The Jasper County Land War

The Jasper County
Land War

So far it’s only a shouting match, and only ink has been spilled, but 10,471 acres in Jasper County, S.C., have become a verbal battleground between factions in Georgia and neighboring South Carolina.

Situated on the South Carolina side of the Savannah River, the disputed property is owned by the Georgia Dept. of Transportation. It is used to provide a containment area to the U.S. Army Corps of Engineers for dredged material produced in maintenance of the Savannah River Federal Navigation Channel.

South Carolina’s rural Jasper County initiated condemnation action on 1,776 acres of the property for the purpose of leasing a large portion of the land to a private company for the construction of a container port terminal. The Georgia Assembly opposed Jasper County’s attempt to take the property and reaffirmed its support for development of terminal facilities in Savannah by the Georgia Ports Authority.

Savannah, which competes with the Port of Charleston, S.C., and other East Coast ports, has a significant stake in keeping competition at bay. At the time of its resolution, the Georgia Assembly stated that more than 80,000 jobs in Georgia were directly or indirectly supported by the port sector operations. Those jobs produced $1.8 billion in wages annually, the resolution continued. As a measure of further economic impact, the legislators quantified that 1,800 Georgia-based businesses import and export goods via Georgia ports. Containerized cargo represents 70% of the total economic impact of the Georgia ports.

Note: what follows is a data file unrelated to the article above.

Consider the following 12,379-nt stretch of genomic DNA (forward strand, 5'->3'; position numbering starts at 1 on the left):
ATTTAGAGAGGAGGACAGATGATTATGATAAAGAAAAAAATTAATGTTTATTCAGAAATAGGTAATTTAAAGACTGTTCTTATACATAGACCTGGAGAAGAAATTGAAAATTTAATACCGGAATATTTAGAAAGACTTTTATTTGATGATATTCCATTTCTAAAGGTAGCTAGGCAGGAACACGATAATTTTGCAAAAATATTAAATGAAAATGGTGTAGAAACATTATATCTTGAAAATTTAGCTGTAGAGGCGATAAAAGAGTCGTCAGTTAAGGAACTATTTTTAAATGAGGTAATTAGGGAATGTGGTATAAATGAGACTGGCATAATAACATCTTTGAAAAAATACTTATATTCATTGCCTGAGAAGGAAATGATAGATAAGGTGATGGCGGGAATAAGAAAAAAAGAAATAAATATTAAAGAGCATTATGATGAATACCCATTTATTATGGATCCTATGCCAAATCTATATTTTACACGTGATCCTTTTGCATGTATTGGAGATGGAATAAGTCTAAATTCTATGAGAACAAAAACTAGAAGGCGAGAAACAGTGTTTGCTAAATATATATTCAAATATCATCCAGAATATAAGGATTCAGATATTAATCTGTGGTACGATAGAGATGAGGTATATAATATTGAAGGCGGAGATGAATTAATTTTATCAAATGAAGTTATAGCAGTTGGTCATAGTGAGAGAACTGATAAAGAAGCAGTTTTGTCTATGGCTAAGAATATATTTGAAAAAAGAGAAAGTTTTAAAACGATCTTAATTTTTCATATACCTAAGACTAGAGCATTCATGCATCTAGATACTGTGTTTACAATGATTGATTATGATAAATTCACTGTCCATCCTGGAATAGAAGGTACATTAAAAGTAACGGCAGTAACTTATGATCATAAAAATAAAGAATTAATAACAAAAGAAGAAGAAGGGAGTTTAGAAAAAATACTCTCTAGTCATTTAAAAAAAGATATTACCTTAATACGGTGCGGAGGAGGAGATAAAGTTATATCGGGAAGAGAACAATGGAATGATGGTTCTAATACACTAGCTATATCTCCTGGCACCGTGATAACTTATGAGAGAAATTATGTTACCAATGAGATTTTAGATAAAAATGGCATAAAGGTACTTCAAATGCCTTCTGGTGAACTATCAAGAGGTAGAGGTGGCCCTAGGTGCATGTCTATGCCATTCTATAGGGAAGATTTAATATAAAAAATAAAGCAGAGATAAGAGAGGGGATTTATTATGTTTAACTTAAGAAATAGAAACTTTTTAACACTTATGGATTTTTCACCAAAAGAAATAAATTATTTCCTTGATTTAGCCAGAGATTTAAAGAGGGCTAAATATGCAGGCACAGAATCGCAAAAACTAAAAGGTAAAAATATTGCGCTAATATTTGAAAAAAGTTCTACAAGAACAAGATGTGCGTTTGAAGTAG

South Carolina won a court battle to condemn the land and lease it to Stevedoring Services of America to develop a $450 million deepwater port terminal, but it lost the South Carolina Supreme Court appeal mounted by the Georgia Dept. of Transportation. The lower court had agreed the jobs and additional tax base created by the project amounted to public use because, as leaseholder, the county could be viewed as the property owner.

The South Carolina Supreme Court disagreed and cited a Charleston case where the city attempted to condemn property and lease it to another operator. In that case, the property was only considered to be “public use” when the city agreed to operate the proposed parking garage instead of leasing it to a private operator.

One positive outcome of the battle may be the formation of a joint port authority. In the meantime, the fate of the additional Southeastern container terminal remains undecided.

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March, 2004

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